Young cryptographer ends own life

Len Sassaman, a highly-regarded 31 year-old cryptographer who helped create secure communication systems, ended his own life on Sunday.

Len Sassaman, a highly-regarded 31 year-old cryptographer who helped create secure communication systems, ended his own life on Sunday. 

“Just got off the phone with the embassy. Having to talk to a consul about my husband's suicide is the worst conversation I've ever had,” Sassaman’s wife, Meredith Patterson confirmed on Twitter Sunday evening. 
 
There was an outpouring of condolences and disbelief from friends and colleagues on Twitter as news spread of Sassaman’s death.   
 
"Very sad to hear about Len Sassaman passing away. Terrible news," high-profile former hacker Kevin Mitnick wrote. 
 
Sassaman, who regularly speaker at the DefCon and BlackHat security conferences, was a victim of depression, according to Patterson.
 
“Depression is a terrible thing. It blinds people to how worthwhile they are and how much they're loved,” she wrote.
 
The former engineer for Anonymizer, which obscures a user's IP address, was a well-known “cypherpunk” who maintained the open source Mixmaster remailer software. The Mixmaster protocol was designed to protect against traffic analysis and offer users a way to send email anonymously.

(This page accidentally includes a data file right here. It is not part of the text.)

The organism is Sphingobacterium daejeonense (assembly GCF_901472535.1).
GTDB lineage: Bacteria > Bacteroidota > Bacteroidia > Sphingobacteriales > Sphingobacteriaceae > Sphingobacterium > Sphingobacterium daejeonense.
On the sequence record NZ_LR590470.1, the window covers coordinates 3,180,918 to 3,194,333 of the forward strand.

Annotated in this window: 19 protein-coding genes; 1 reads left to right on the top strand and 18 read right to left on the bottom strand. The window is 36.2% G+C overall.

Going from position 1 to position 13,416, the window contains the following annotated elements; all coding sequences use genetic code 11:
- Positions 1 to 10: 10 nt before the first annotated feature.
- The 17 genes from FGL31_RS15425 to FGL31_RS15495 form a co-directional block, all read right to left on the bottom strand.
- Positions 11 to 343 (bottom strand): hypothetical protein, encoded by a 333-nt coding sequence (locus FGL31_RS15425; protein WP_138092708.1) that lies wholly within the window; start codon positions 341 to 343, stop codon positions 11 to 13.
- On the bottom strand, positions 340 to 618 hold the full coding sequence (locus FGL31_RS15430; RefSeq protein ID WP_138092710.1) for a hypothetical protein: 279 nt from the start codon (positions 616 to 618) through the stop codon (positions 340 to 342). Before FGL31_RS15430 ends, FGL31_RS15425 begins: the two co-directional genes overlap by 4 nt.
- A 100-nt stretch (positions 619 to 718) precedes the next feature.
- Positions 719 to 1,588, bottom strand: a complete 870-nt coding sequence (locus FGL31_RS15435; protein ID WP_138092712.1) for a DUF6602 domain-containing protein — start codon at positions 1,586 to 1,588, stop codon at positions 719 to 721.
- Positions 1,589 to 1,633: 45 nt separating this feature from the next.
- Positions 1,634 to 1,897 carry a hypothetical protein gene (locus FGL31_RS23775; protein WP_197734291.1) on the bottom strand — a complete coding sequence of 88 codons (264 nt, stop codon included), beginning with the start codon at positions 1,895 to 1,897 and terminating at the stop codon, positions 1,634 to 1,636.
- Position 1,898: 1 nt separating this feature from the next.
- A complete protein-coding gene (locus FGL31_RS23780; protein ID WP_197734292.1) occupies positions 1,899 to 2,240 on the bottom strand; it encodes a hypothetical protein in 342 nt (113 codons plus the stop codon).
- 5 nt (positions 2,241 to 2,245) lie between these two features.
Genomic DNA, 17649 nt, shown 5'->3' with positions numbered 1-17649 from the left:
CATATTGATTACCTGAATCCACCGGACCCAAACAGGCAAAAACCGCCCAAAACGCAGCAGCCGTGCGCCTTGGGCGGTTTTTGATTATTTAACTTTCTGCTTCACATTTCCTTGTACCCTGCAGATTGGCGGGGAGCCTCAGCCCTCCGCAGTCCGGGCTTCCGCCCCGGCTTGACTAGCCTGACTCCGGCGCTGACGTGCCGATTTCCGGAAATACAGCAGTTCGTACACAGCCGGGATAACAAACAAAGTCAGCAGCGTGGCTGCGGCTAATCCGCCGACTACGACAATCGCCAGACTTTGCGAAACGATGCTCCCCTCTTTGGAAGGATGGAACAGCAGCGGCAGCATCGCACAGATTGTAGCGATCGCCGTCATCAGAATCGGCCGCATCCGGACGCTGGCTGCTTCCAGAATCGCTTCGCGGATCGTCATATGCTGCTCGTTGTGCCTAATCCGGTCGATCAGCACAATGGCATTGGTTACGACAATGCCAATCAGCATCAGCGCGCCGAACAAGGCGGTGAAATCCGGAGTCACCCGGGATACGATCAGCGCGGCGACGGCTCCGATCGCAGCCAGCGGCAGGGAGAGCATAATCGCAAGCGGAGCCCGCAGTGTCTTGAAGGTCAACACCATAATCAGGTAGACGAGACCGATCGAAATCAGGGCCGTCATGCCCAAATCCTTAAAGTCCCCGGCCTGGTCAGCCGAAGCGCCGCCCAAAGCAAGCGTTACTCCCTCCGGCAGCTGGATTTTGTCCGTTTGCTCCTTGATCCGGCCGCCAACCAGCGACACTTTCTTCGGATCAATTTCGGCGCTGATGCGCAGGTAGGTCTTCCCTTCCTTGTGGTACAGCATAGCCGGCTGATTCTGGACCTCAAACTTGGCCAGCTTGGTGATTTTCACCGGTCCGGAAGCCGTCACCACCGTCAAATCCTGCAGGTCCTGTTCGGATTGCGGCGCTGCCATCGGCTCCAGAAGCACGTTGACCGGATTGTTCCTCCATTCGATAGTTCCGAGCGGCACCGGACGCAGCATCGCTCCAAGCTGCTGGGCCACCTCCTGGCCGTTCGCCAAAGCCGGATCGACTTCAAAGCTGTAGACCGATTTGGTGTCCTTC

Sassaman’s work focussed on “attacking and defending anonymous communication systems, exploring the applicability of information-theoretic secure systems for privacy solutions, and designing protocols which satisfy the specific needs of the use case for which they are applied”, according to his profile at the computer security and industrial cryptography research department of Belgium’s Leuven University. 
 
At the 2009 BlackHat conference Sassaman and well-known security researcher Dan Kaminsky demonstrated various manners of attacking the X.509 public key infrastructure certificate authority. 
 
An obituary posted on Facebook by Sassaman’s friend and fellow hacker Pablos Holman recounted the pair’s early work on crypto-systems after they met in 1999.
 
“We were reimagining our world, riddled with cryptosystems that would mathematically enforce the freedoms that we treasured.  Anonymous remailers to preserve speech without fear of retribution; onion routers to ensure nobody could censor the internet; digital cash to enable a radically free economy.”
 
While much of their work was an academic “geek utopia exercise”, Sassaman liked to “get his hands dirty”, which led to numerous visits from Federal agencies over remailer abuse, according to Holman. 
 
Len, you are, in fact, an inspiration to those of us who inspired you.  You made something great of your life. You left a lot behind for us. Thanks for letting me be a part of it all.

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